At just 32 years old, Michael B Jordan is influencing Hollywood to change for the better with social justice drama Just Mercy. He tells Screen how he plans to make a difference.

It began in 1999 for Michael B Jordan, with a blink-and-you’ll-miss-it appearance on HBO’s The Sopranos when he was 12 years old. Fast forward two decades and he is now one of the most influential actors in the industry.

Following his frequent collaborations with director Ryan Coogler, ranging from the award-winning Sundance hit Fruitvale Station to Marvel Studios blockbuster Black Panther, he has rapidly secured a prominent place as one of Hollywood’s most in-demand actors. But that, it seems, was just the start.

During the 2018 Academy Awards, Jordan was listening keenly to Frances McDormand’s acceptance speech for best actress in Three Billboards Outside Ebbing, Missouri. In the address, she stated: “I have two words for you — inclusion rider.” At the time, these words meant little to those outside the industry, but they sparked something in Jordan’s mind. The inclusion rider allows actors, along with others in the industry, to put a clause in their contracts that stipulates diversity in the hiring of cast and crew.

“I was like, ‘Oh! So, there’s something in writing I can put in place to make sure our cast and crew is a reflection of the world I live in, and is diverse?’,” says Jordan, who is speaking down the phone from Berlin. He is in Germany shooting Paramount’s Without Remorse, directed by Stefano Sollima (Sicario: Day Of The Soldado) and based on the 1998 Tom Clancy novel.

Without Remorse is also being produced by Jordan’s production outfit Outlier Society — which he founded in 2016 — working closely with former Paramount vice president Alana Mayo as head of production. By March 2018, within a month of McDormand’s speech, he insisted his company adopt inclusion riders. Again, this was just the beginning.

Jordan had worked with Warner Bros on box-office hits Creed and Creed II, and was now linking up with the studio on Just Mercy. “I am really fortunate [to] have a partner like Warner Bros, who ran towards it and embraced it,” he says. “They asked us to work hand-in-hand to write their inclusion policy for Warner Media. Now all companies under Warner Media are using this inclusion rider and that’s how they hire now.” The fact that what he calls “arguably the best studio in the world” is not only listening but acting on his words shows just how influential Jordan has become.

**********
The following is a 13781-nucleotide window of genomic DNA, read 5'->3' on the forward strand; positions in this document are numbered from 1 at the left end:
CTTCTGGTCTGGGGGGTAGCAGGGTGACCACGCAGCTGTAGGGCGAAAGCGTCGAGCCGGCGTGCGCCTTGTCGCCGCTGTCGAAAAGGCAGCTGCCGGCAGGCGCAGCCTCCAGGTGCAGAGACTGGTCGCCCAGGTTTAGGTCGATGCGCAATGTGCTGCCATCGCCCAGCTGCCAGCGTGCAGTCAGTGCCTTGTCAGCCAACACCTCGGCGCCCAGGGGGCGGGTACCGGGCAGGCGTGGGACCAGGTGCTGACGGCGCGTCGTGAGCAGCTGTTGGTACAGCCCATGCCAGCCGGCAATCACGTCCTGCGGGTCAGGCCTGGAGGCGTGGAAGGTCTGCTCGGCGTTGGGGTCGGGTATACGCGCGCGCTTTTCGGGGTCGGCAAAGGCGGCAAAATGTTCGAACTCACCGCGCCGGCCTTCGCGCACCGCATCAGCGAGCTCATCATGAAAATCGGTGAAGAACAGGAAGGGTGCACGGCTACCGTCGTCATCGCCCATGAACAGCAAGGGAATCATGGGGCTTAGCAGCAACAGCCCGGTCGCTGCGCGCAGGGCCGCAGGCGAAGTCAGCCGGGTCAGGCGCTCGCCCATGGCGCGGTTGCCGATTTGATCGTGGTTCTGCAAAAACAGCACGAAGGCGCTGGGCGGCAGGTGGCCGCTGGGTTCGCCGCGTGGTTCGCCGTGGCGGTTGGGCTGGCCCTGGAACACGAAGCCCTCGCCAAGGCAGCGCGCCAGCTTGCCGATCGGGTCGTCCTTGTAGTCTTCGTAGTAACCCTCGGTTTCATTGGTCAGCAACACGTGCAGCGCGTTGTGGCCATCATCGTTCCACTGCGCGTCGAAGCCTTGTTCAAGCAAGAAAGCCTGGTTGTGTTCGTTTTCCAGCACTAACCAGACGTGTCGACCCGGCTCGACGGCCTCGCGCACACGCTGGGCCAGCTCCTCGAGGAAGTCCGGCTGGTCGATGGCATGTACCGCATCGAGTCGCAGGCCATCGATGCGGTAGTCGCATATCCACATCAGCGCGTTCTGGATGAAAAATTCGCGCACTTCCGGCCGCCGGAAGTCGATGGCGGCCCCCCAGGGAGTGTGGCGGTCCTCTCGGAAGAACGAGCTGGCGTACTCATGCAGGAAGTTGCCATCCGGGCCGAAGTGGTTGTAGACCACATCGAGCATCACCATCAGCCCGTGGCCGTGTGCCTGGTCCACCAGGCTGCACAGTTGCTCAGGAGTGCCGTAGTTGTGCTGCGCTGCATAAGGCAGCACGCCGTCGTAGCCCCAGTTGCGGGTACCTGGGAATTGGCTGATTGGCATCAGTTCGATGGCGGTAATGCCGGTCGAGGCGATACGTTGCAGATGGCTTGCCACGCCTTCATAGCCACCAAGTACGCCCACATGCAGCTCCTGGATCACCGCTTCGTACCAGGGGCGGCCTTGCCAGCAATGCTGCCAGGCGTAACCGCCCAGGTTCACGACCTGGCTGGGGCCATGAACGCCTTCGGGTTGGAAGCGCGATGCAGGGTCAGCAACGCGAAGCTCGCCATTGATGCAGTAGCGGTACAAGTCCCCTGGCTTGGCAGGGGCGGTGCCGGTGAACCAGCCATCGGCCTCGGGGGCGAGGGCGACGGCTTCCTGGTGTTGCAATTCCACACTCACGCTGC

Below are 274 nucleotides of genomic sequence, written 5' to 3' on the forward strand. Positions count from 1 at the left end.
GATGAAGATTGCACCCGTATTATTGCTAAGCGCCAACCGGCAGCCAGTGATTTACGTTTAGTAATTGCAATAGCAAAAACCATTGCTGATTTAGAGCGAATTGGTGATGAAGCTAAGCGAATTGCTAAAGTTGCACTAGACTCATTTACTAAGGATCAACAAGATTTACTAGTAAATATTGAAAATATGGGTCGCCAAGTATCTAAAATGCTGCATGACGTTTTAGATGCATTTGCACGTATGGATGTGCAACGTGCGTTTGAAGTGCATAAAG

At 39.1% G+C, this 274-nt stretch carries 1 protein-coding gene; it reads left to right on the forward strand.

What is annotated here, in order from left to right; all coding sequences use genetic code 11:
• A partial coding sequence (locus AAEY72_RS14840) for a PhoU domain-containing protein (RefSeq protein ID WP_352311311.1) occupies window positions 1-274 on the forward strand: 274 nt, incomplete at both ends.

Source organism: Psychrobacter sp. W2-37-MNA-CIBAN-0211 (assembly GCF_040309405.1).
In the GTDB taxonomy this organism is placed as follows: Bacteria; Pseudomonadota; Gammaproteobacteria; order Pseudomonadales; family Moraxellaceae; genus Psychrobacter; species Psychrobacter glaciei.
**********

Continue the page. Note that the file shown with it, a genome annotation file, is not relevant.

Making history

Just Mercy — helmed by Short Term 12 director Destin Daniel Cretton — will be the first film from his production outfit alongside Warner Bros to have used the inclusion rider, ensuring a level of diversity that reflects contemporary society. “It’s a step in the right direction,” explains Jordan. “There’s a long way to go, but it ensures some fairness. I’m extremely proud of this project for many reasons, but that is definitely one of them.”

Warner Bros gives a limited release to Just Mercy on Christmas Day in the US before going wide, following a tour of North American film festivals including Toronto, Mill Valley, the Hamptons, Philadelphia, Chicago and AFI Fest. It is based on The New York Times bestselling memoir of social justice activist and lawyer Bryan Stevenson, who has waged war in courtrooms against the systematic bias facing people of colour in the US justice system.

The backbone of the book deals with the lawyer’s most famous case involving Walter McMillian, who was sentenced to death for the murder of a young white woman in Monroe­ville, Alabama — incidentally the hometown of To Kill A Mockingbird author Harper Lee.

Jordan takes on the role of Stevenson, a man he admits he knew little about before beginning the project. Over the four years the film was in development, he began to realise the pressure of playing someone who has battled the Supreme Court of the United States five times. “I realised how dedicated and how focused he was. I had to get this right,” he explains. “It helped that I had phenomenal screen partners like Jamie Foxx, Brie Larson and Rob Morgan.”

Foxx, who plays McMillian, has followed Jordan’s career since he arrived in Hollywood, and the pair have become close friends, with Foxx proving to be something of a mentor. Their friendship and level of trust were vital to the film’s anchor performances: “We could experiment and push things, it was very special working that way.”

Jordan — who has yet to earn an Oscar, Bafta or Golden Globe nomination, but was part of the winning best ensemble cast at the Screen Actors Guild Awards for Black Panther in 2019 — knows Just Mercy is a different type of project to the big commercial hits on his resumé. “We aren’t trying to crack $400m at the box office,” he says. “A story like this isn’t set up for the money. It’s set up for the awareness, to educate, to provoke thought and reach a certain circuit.”

Jordan, in his position, wants it all — to produce the commercial big hitters and then leverage his influence in the industry to make a real difference and pay it forward.

“Not everything is about money when it comes to being important,” he says. “As a performer, you’re like an investor. You can’t invest in one thing — you have to diversify your port­folio. Investors are always telling you it’s your 401k [retirement savings plan], you’ve got your investments, your stocks and bonds. It’s the same with film, you have to diversify. It’s about making a change and about making an impact on people.”